Dirt Reynolds unintentionally wrote a concept album. After looking at the encapsulated piece of work he realized the songs all dealt with a similar theme-the south, the good and the ugly and what it really means to be a part of it.
Scalawag is set to arrive digitally on June 26, followed by a vinyl release on August 28. The album was produced by frontman Chris Watts, the man behind the Dirt Reynolds name and Joseph Lekkas at Greenland Studio in Nashville and most of the music was completed by Watts and Lekkas before the band lineup was even completed. Watts expressed that this kind of writing is just a stepping stone and that the whole point of putting a lineup together was to have the classic band experience of jamming, practicing and writing collectively. But navigating through the trenches of Nashville’s dense music scene and professional culture caused somewhat of a detour for what would be deemed a passion project.
“I almost finished recording before putting the band together,” Watts told American Songwriter. “I wanted a band the whole time, but in Nashville there’s so many people that do the hired gun thing and I wanted to get away from that. I felt like there was a lack of actual bands. I wanted a band of people that would jam and rehearse and write collectively and make music together.”
“I was like-well who in Nashville is going to want to just be in my band?” he said. “Most people in Nashville do it for a living and have their plates full or are like ‘hey what’s the gig? How much does it pay?’ So, I was apprehensive at first, but something clicked and I knew I could make it happen and I needed to just do it. My rules were to just play with people who want to play with me. So, the band happened pretty quick and I was able to get them in on the record towards the end.”
The record drafts perspectives from all angles of what it’s like being a southerner and dealing with outsiders, but also analyzing just how much truth is behind what the south perpetuates to others and to itself.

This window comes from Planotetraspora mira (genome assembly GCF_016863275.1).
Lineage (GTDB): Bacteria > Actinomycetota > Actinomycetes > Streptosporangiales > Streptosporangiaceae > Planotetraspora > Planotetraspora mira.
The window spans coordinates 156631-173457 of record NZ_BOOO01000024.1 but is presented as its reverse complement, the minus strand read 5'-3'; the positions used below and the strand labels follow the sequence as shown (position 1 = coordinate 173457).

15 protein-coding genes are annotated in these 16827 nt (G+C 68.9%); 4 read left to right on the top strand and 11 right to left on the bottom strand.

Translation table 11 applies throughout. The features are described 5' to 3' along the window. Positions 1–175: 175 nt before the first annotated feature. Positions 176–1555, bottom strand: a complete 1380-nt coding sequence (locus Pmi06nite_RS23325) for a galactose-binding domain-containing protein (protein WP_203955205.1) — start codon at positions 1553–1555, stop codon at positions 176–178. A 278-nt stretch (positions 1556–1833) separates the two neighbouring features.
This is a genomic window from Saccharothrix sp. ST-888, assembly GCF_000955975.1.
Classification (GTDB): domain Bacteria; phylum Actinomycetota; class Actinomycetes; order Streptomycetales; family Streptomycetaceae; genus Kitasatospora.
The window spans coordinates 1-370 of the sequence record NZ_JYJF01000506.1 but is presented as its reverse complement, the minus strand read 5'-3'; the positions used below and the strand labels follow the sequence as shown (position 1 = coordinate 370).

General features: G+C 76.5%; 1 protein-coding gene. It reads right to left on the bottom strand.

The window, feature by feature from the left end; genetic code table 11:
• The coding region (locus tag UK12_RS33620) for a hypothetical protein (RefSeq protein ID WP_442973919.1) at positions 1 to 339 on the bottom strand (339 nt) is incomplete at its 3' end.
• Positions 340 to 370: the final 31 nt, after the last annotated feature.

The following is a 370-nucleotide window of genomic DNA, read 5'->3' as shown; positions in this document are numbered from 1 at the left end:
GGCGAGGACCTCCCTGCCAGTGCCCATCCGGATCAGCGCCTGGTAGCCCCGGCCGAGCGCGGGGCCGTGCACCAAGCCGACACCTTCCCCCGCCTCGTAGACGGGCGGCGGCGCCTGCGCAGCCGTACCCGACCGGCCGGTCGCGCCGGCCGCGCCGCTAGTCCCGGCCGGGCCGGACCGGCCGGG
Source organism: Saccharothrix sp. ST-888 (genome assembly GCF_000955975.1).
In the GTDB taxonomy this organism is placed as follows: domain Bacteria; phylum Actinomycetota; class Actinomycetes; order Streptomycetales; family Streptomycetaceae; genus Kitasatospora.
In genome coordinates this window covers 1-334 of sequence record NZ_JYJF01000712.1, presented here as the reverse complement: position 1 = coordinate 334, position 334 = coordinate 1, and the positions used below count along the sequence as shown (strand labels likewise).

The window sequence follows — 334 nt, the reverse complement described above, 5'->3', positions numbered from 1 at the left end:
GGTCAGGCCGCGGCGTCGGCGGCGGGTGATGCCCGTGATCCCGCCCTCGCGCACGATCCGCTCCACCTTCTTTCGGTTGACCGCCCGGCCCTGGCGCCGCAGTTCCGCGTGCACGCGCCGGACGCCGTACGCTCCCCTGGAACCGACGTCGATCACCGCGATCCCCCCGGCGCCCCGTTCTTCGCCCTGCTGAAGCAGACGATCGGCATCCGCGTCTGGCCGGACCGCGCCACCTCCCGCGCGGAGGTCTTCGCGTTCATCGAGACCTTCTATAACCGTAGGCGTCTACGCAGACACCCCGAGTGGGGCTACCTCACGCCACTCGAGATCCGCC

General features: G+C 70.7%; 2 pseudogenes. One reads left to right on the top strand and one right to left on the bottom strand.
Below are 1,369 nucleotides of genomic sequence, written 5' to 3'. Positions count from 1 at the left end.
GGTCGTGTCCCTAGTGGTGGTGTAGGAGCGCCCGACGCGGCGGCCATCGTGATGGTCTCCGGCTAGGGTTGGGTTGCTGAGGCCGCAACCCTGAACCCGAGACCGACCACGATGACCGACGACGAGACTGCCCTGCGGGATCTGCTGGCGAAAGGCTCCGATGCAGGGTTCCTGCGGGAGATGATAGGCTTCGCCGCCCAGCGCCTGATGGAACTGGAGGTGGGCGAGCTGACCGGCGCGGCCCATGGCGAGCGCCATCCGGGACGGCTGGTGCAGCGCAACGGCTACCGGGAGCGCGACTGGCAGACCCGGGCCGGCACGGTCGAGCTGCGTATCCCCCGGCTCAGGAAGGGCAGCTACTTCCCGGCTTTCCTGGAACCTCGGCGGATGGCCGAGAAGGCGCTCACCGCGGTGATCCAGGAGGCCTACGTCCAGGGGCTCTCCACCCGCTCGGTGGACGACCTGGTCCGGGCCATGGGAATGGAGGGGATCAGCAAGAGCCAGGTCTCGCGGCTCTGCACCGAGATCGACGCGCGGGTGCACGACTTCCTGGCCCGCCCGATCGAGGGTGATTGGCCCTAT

“Lee County” the single from the record, out today is an example of Watts’ adept and authentic writing style with his ability to illustrate a story within a story. At first listen, it seems like a simple song about a small-town gal from the south that finds herself on the down-and-out repeatedly, but Watts actually conceptualized that female character to represent a different story than what comes across in the song.
“In 2015 my wife had cancer and I wanted to write a song for her that was empowering,” Watts said about the single. “I didn’t want to write a cancer song, because it’s been done already and well. I wanted to write something for her about resilience and the hook ‘she looks good for the hell that she’s been through’ was for my wife about the cancer. Then I developed a female character to work into the verses about a woman who had lived in a small town, who had been shit on her whole life, but she’s still hanging in there.”
The small-town girl archetype is just one of many that Watts uses to address stereotypes and southern identity. A native of Louisiana and resident of Nashville, his connection to the south runs deep. Living in different southern regions all his life, he saw first-hand the weight and actuality of stereotypes.
“A lot of the record deals with the whole paradox of the south and the conflicting nuances and how to navigate being a southerner in 21st century,” Watts explained. “What it means and how we deal with stereotypes from outsiders- but also how we confront them from within.”
In addition to addressing stereotypes head on Watts shared how his personal experiences with conflict have shaped his songwriting. He firmly believes the power of songwriting aligns with the individual experience with said events. To write a song- a good one anyways- it helps to have experienced what you’re writing about.
“Experiencing conflict and being able to overcome and use those things as a sort of lesson and recognizing where you went wrong, I think gives you more insight into the human condition than not and I think that makes you a better songwriter,” Watts said “If anything, you develop more empathy which is the ultimate key to being a better artist in general. We empathize, we feel and we want other people to feel and be able to share those experiences. Good songs should speak universal truths about the human condition and if you haven’t experienced those things it’s harder to convey effectively.”
Spending a lot of time as a for-hire player, Watts is excited to use his established songwriting style and his experiences with conflict to create something even better within the confines of a traditional band setting. Songwriting has always been the pull for him and the reason he moved to Nashville. He is always seeking ways to evolve as a songwriter and doing that with a band who have equal experience and talent is the only way to go for Watts.
“I definitely want to write collectively with the band. I want to use this project as a way to say yes to everything or at least explore it,” Watts said. “Our next goal is definitely to tour off the record. We want to just come out of the gates swinging.”